Fallon, Meyers: Same Faces, Different Places


photo via Wikimedia Commons under Creative Commons license

For the those of you who are unaware, the Late Night TV landscape experienced a seismic shift a few weeks ago with longtime Tonight Show host Jay Leno stepping down to make way for Jimmy Fallon, who carved out his own corner on Late Night With Jimmy Fallon at the 12:35 time slot prior to the move. Fallon is taking with him his house band, the hip-hop-jazz fusion group The Roots. Fallon’s successor, Seth Meyers, jumped from Saturday Night Live into the new open spot for Late Night (a la Fallon in 2009, replacing Conan O’Brien).

In his first week, Fallon enjoyed a lead-in from the Olympics, which in part contributed to his big-intro week ratings. However, the second week proved that it was no fluke as Fallon continued to put up comparable ratings even without everyone staying up late to watch curling. Fallon has brought new life and energy into an aging Tonight Show, in a time slot that had been dominated by Leno on NBC and David Letterman on CBS. The set redesign includes a larger side stage for the extensive Roots collective (the band is made up of eight members) and a wooden skyline as opposed to the often-used green screen projection that adds a touch of hominess, remniscent of the old Studio 6-B where Fallon used to host Late Night.

Fallon has kept more of the same with content featuring classic bits ( History of Rap pt. 5, Rob Ford and Christ Christie jokes among the staples) and favorite guests (Justin Timberlake and Jerry Seinfeld) in the show’s opening week. His interactions with the crowd and the guests and The Roots continue to go beyond the status quo of Q&A among most late night hosts. Jimmy Fallon has brought his own fresh flair to an iconic role.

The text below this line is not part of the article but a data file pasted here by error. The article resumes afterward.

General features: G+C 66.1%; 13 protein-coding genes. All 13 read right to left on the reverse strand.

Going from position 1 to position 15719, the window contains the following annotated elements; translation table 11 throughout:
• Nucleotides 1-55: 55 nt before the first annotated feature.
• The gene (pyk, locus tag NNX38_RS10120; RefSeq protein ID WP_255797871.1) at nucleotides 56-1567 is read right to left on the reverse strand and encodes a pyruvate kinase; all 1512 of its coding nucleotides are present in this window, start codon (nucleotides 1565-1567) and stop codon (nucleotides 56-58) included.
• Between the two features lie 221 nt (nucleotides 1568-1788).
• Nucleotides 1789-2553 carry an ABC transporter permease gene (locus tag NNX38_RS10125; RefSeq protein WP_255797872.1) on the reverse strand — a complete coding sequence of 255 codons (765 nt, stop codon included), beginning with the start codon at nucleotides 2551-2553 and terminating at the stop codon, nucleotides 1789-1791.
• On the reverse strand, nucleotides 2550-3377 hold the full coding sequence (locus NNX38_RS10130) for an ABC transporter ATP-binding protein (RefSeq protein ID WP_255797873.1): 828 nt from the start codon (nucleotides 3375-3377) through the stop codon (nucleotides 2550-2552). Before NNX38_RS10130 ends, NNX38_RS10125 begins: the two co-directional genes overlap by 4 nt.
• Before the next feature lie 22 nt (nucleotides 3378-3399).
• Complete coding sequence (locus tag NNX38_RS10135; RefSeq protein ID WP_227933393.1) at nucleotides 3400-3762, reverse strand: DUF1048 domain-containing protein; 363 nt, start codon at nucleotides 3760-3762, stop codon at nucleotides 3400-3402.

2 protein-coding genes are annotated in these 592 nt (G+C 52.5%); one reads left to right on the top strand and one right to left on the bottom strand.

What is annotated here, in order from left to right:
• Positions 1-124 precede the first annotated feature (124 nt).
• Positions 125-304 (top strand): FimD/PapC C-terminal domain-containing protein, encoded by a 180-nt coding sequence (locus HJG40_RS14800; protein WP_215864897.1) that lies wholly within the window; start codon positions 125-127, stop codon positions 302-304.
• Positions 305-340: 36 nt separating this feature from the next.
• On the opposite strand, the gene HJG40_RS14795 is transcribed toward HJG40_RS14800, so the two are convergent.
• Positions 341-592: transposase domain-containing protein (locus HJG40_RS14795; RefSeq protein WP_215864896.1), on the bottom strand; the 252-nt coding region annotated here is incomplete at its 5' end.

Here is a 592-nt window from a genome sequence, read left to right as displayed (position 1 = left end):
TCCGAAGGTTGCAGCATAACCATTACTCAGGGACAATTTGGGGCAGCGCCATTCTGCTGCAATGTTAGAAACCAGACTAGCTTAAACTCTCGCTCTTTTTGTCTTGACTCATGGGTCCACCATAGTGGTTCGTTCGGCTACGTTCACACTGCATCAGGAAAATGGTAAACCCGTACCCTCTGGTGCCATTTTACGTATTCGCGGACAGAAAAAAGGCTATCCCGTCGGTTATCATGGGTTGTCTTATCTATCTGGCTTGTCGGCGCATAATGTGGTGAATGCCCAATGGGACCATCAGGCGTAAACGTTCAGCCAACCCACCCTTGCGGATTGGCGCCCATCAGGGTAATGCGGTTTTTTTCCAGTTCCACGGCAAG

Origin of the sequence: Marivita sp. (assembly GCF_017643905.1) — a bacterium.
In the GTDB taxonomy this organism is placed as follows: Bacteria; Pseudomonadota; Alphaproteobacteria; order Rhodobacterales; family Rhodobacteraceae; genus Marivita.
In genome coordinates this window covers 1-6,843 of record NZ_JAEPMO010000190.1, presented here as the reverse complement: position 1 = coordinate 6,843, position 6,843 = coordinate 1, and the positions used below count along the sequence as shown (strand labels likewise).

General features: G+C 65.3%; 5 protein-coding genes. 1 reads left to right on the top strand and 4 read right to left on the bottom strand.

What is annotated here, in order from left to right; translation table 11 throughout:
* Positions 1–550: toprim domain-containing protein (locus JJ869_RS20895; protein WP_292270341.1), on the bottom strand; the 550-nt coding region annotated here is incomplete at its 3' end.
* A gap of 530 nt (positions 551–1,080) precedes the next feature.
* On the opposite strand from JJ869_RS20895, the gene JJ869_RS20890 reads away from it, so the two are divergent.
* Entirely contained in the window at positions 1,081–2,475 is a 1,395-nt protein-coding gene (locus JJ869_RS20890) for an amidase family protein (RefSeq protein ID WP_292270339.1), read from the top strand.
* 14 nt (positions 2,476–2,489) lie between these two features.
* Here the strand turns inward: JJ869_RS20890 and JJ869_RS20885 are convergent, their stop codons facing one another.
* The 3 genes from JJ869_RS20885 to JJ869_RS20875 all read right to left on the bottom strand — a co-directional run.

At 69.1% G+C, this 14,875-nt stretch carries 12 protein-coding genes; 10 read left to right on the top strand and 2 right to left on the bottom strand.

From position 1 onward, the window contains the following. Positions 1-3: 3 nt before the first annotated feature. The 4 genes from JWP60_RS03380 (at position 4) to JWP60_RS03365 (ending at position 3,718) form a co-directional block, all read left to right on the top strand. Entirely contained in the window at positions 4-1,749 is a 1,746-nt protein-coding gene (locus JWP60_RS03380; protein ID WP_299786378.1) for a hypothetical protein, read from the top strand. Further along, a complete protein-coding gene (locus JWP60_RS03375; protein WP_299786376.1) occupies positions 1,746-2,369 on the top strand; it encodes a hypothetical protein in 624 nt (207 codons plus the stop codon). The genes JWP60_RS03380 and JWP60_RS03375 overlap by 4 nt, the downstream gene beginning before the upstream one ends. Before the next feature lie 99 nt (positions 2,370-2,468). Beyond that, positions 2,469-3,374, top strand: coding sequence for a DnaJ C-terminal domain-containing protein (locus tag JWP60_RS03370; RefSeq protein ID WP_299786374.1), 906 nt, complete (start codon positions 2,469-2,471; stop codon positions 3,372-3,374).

And then there’s Seth Meyers. The talented SNL writer and “Weekend Update” anchor seems to have found it difficult to adapt to the new five-nights-a-week environment of his new job. He appears a little stiff in handling pauses or jokes that don’t go too well, and his delivery in his monologue is identical to that of his “reporting” on “Weekend Update.” The addition of fellow SNL alum Fred Armisen as band leader and sidekick further indicates that Meyers isn’t quite ready to let go of his roots. That being said, much of this could be chalked up to nerves and the prospect of filling the large shoes left in studio 6-B by Fallon.

It’s understandable that Meyers would want to stick with what works, but hosting a five minute segment and an hour long show is not the same thing. Fallon may be retreading his steps on the Tonight Show, but it’s a welcome deviation for the 11:35 audience who is used seeing Leno do the same bits for decades. Viewers are looking forward to seeing Meyers step outside of his comfort zone and shine on Late Night, but until he comes into his own, Seth Meyers may have a long (but flat) road ahead of him as late night TV’s new kid on the block.